So why doesn't everyone run fiber? Sure, it's not always the right solution for the job, although that hurdle is becoming lower and lower. The fact is, misconceptions about fiber cabling still exist among systems integrators. And sometimes, those who are educating the industry are at odds with each other. Hey, in some ways we're all still learning here. So PRO AV called around to assess the truthfulness of what integrators keep hearing in the market. Truth or fiction:

"Fiber requires special skills to work with and troubleshoot"

The transition from copper to fiber is in some ways a fairly small jump as they're both cables that channel a signal. But in other ways, the differences are significant–coax and Cat-5/6 channel electricity, while fiber channels light.

"Fiber is cut-and-dried; it either works or it doesn't. It's much less ambiguous than copper from a troubleshooting point of view," says Derek Miranda, director of marketing for manufacturer Communications Specialties Inc. (CSI). Basically, anything that lets light seep out of the cable can diminish the power level of the signal, which is measured in decibels (dB). An optical power meter, which measures the strength of the signal, can help troubleshoot most fiber installations. Since fiber's distance capabilities are rated in kilometers (fiber specifications in general tend to be expressed in metric rather than the imperial values used for copper and Cat-5/6, another common source of confusion), the much shorter runs typical for most AV applications mean that signal strength is rarely a problem.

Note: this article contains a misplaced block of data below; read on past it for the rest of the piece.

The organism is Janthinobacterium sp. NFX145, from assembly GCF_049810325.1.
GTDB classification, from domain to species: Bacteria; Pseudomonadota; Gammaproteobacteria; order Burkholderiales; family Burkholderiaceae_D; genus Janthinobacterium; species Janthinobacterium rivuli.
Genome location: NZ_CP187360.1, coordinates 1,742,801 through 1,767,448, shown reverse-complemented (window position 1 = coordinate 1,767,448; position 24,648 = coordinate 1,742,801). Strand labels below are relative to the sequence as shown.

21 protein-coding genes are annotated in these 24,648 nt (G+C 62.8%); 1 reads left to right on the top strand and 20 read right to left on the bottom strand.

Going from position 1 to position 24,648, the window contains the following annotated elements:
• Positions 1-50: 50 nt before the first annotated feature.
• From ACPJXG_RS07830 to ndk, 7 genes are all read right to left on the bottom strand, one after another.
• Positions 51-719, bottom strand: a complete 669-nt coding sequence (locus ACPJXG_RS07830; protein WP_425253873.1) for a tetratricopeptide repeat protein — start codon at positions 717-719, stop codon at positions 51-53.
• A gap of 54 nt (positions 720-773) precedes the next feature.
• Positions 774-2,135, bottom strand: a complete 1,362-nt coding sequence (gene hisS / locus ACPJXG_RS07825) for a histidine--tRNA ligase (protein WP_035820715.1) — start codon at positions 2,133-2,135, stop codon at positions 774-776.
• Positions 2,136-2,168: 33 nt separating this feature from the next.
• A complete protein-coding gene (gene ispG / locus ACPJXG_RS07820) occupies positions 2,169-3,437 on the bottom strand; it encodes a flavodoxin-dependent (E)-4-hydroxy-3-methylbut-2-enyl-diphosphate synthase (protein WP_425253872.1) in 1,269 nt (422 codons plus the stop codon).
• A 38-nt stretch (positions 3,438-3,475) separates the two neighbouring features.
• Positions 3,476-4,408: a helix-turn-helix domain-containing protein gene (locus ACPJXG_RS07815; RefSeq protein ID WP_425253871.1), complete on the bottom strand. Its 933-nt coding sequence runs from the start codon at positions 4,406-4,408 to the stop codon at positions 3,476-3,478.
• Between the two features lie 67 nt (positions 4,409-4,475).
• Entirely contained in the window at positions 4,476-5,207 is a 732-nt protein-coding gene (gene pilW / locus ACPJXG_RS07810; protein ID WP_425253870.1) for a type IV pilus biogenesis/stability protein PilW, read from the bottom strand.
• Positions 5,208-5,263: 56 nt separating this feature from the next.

Another concept unique to fiber is the loss budget, which determines the distance a wire run can go before it requires a boost from an optical distribution amplifier. Loss budgets in the 20-percent to 30-percent range are not unusual. (Download a Pro AV Cheat Sheet on measuring loss here .)

What copper wiring requires that fiber does not are equalization and de-skewing, in order to correct the synchronization of signals arriving at a destination, such as a video display. "There are no de-skewing [devices] or equalizer trimmers the way you find on copper products," Miranda explains. "Fiber products are plug-and-play. There's no configuration to be done."